Here we are, back for yet another season of Podcasters Assemble, a cavalcade of indie podcasters giving their opinions on whatever franchise is getting ready to release a new entry, so we can shit on that one when it comes out. It’s like Twitter. Only more organized.
Now first things first, if you’re one of those people who calls this film “Indiana Jones and the Raiders of the Lost Ark,” stop it. That’s not the name of this film. Sure, there has been new artwork that adds that unnecessary bit in. But when the title appears in the film, it reads, “Raiders of the Lost Ark.” So, don’t forget that.
As a kid growing up in the 80s, I remembered when at least two of the first three Indiana Jones adventures were released. Raiders came out when I was still a mere infant. Or a toddler. I was one, dammit. Anyway, I always remember seeing bits and pieces when my father would watch it again on numerous occasions. There were scenes I would always remember, but the rest of the film would be a faint memory. Beyond that, it felt like it was just grown-up content, and I didn’t care about it. For many years as a youth, I thought this movie was boring.
It wasn’t until I was much older when I purchased my own set of the Indiana Jones trilogy, that I truly sat down and watched Raiders of the Lost Ark from beginning to end. It was THAT viewing that changed my whole perspective on this film. Raiders of the Lost Ark is one of the most thrilling and exciting action/adventure movies ever made. Hands down. I’m tempted to say THE most, but I like to keep my opinions loose.
So, as the story goes, George Lucas pitched the idea for this film to Steven Spielberg while they were on vacation. It seemed Spielberg was expressing interest in directing a James Bond film to which Lucas retorted, “I’ve got a much better idea.” Now, somewhere in the multiverse, Spielberg said “no” and pursued a Bond picture, which you KNOW he could have easily secured. While his name didn’t have the gravitas it does now, this was still AFTER Jaws AND Close Encounters. E.T. was the following year after Raiders. While those titles do not scream spy director, I don’t think the Broccoli family would have turned him away either. He was a bonafide moneymaker.
Anyway, Lucas’s pitch was to recreate the heroes from matinee serials seen in the 1930s. In a time when television was still two decades away, the old Nickelodeon was the place to forget your troubles for a few hours. Watching swashbuckling adventures of daring-do that typically ended on cliffhangers to get audiences to return to the cinemas for the thrilling conclusion. Amazing that doesn’t quite work the same today. Furthermore, why can’t we bring back theater shorts like the Three Stooges, Tom & Jerry, or Superman? Little bonuses like that would sure entice me more to the theater. But I digress.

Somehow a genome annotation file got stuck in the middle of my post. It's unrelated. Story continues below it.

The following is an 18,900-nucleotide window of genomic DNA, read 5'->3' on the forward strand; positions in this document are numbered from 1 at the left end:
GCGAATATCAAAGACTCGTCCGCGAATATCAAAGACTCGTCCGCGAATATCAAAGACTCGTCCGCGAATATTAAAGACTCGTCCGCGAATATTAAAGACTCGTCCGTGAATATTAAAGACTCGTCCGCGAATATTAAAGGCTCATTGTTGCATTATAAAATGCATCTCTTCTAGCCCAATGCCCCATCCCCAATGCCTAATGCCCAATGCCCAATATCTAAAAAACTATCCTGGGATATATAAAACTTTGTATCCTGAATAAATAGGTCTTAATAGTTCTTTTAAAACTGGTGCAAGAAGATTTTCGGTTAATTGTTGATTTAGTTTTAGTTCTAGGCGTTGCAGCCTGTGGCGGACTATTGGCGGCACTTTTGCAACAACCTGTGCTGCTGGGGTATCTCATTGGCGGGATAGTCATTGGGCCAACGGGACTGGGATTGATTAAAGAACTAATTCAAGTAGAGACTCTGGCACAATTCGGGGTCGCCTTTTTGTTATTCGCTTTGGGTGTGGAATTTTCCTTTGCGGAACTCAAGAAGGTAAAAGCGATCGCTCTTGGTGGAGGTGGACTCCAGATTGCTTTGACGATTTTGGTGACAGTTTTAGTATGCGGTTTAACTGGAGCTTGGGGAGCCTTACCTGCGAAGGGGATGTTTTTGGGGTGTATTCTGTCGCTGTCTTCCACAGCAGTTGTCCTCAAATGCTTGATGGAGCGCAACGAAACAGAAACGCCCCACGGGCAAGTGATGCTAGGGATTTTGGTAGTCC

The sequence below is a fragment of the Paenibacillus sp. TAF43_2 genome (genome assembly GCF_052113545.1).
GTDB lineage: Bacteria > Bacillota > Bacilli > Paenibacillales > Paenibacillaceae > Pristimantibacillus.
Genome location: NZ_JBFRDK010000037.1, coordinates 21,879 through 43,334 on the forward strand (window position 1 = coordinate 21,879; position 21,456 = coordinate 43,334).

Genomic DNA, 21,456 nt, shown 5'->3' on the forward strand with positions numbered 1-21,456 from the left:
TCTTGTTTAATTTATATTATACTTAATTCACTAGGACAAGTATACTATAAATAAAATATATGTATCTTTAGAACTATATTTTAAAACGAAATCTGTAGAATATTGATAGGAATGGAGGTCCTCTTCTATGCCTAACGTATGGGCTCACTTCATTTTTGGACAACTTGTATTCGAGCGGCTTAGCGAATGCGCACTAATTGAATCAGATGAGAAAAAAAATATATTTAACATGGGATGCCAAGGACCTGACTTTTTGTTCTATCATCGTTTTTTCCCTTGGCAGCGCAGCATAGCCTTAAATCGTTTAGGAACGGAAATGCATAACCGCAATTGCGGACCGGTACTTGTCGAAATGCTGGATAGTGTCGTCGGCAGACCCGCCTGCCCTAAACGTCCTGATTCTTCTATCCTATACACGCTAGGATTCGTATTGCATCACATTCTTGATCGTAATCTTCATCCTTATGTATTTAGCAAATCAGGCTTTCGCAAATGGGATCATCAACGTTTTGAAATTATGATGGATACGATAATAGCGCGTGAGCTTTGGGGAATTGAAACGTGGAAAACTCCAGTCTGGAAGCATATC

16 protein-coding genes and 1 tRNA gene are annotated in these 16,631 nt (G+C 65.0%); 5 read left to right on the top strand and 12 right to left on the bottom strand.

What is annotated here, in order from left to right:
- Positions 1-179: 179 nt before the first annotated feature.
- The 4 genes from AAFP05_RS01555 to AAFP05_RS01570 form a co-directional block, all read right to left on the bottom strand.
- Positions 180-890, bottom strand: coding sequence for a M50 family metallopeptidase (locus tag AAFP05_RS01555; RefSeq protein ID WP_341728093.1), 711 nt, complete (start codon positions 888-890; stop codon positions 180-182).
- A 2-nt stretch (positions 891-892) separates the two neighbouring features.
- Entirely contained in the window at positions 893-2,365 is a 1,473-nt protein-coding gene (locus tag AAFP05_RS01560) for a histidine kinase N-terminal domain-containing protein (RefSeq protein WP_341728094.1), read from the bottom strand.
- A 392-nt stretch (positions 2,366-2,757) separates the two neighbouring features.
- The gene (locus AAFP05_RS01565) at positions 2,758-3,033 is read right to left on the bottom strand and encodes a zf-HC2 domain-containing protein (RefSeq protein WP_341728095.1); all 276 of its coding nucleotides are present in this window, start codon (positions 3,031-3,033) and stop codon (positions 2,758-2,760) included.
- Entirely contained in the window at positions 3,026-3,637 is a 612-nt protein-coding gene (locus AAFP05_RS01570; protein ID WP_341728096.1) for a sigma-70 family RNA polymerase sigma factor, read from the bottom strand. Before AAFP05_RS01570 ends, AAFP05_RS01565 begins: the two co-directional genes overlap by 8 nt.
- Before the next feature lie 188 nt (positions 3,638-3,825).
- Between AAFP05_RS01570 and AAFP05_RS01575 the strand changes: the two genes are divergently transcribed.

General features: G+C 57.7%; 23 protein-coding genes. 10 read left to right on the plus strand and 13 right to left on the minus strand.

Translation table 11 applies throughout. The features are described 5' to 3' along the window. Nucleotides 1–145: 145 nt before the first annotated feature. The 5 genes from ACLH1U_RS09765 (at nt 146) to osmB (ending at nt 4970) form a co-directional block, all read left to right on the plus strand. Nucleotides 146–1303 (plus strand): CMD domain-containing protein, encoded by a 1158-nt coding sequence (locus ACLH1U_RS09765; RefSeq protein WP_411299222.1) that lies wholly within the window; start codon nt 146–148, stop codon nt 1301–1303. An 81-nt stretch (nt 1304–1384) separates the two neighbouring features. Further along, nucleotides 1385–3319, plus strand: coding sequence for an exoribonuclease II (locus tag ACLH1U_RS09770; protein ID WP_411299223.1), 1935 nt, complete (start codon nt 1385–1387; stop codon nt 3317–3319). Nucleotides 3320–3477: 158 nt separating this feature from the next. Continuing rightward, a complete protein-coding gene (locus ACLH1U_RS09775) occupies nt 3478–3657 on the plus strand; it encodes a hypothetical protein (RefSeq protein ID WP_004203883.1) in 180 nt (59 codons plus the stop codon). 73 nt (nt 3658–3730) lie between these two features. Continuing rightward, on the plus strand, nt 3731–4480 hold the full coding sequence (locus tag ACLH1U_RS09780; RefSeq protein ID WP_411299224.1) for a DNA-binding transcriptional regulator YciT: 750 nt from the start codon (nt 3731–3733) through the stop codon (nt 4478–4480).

I think what makes this film work so well is everyone involved. Again, Steven Spielberg had already directed two big hits, not to mention one of the best TV movies I’ve ever seen. Seriously, if you’ve never seen Duel, I highly recommend it. The man had proven he had what it takes to direct a solid film. And yes, I am aware that 1941 came out before this, so there was a blemish of sorts. I would speak of that film, but I’m trying to stay on topic here.
George Lucas had also proven himself to be a visionary, thanks in no small part to Star Wars. Sure, he had made a name for himself with THX 1138 and American Graffiti, but the worldwide phenomenon that Star Wars became sealed the deal. It also scared him away from directing another feature for 20 years. Which may have been a good thing when you take a look at everything he directed AFTER the original Star Wars. That’s another one too! That movie was ORIGINALLY just Star Wars, not this “A New Hope” crap! Make Star Wars Star Wars Again! Sorry anyway, the point being is George Lucas is a great idea man. He just needs help with execution.
Then there’s our protagonist himself: Indiana Jones. Can you even imagine this character being played by anyone else? Harrison Ford IS the embodiment of this character. He was always meant to be Indiana Jones. I think this is why people are defensive about other actors, such as human punching bag Chris Pratt, taking over the role from Ford. And I get it. Schwarzenegger IS the Terminator. Robert Englund IS Freddy Krueger. Stallone IS Rocky… and also Rambo. While other actors have portrayed Superman after Christopher Reeve, you can help but look at HOW he personified the character better than anyone before or since. He IS Superman for me. So, to think that we could have had Tom Selleck in the role instead is mind-boggling. Thank god he was stuck on Magnum P.I.
Fun fact: in the final season of the original Magnum P.I. (I must specify “original” now since there are remakes/reboots of everything now) did do a parody episode of sorts where Tom Selleck got to wear an outfit reminiscent of Indy’s and search for a long-lost artifact. Still wasn’t rocking it as well as Harrison Ford. And what IF Tom Selleck had done both Magnum and Indy? Would that have meant that the creator of Chip n Dale’s Rescue Rangers was a huge fan of Selleck’s work? Or just the characters he played? The mysteries of the universe…
Karen Allen was also fantastic casting as Marion Ravenwood. She wasn’t the typical damsel in distress, even though she is seemingly that throughout a good portion of the film. She was feisty and independent and could easily hold her own had they allowed her to. Remember, this was still at a point in time when women were still props for the male hero to rescue. If this movie was made today, Marion would have been kicking asses throughout, not needing Indy’s help for rescue. An equal not a damsel.